Opinion: Why communicators must prepare for gender pay gap reporting
Michaela Gray, senior manager at Golin, says businesses should act now to prepare their comms strategies for “toxic fallout” from the new gender pay reporting rules.
The start of compulsory gender pay gap reporting will expose the employment practices of every business with more than 250 staff. From 4 April 2018, businesses will be scrutinised and industries mocked as pay stereotypes are proven true.
In a recent Golin survey, 84% of business professionals acknowledged the reputational damage this new legislation could cause. With 76.5% of people believing businesses should be “named and shamed” for their gender pay gap, the media has been given an open invitation.
You can imagine frenzied business journalists ranking the worst performers in league tables, commentators reacting with dismay and calls to boycott backward businesses. Employees (mostly female) may even huddle around coffee machines and swap tips on recruiters to call.
The gender pay gap will eventually fall from the headlines. But the results will remain a reference point to feature in company news stories for months to come. In that time, stakeholders will consider their partnerships and shift their alliances, while better performing businesses will distance themselves from the worst offenders in their sector.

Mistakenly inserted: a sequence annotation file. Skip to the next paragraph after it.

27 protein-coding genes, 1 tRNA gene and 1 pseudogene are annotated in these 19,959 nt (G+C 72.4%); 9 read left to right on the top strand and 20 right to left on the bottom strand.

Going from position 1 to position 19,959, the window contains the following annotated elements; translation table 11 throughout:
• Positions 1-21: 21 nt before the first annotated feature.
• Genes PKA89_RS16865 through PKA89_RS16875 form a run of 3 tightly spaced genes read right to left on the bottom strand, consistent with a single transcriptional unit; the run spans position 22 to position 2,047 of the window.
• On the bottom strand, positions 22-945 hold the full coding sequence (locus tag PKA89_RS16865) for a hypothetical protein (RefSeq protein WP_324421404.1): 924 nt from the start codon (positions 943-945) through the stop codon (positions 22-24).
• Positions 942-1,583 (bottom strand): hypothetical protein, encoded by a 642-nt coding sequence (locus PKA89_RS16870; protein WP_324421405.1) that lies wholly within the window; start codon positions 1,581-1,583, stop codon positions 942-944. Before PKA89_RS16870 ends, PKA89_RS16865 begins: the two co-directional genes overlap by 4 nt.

And then will come the resignations. Golin’s recent GPG corporate risk research, found that over three quarters (77%) of business professionals believe organisations will lose staff over the issue, while 73% believe the worst offenders will find it harder to recruit.
This will be a tumultuous time for UK businesses. But for communicators, getting lost in the crowd is wishful thinking.
The first step is to establish what your business’ pay gap is as soon as possible and ensure your team knows why it has come about, so they can communicate what you are doing to improve. That information will underpin both the external and internal narratives – and both will be essential to managing reputational risk and limiting the fall out.
Escaping scrutiny in the media is only half the risk. The other comes from within, as disgruntled employees sink in morale and their productivity falls. Moves to competitor businesses will also become more attractive where they offer more equal pay.
With less than five months until compulsory gender pay gap reporting and only 85 businesses declaring their results so far, the time to prepare your communications strategy is now.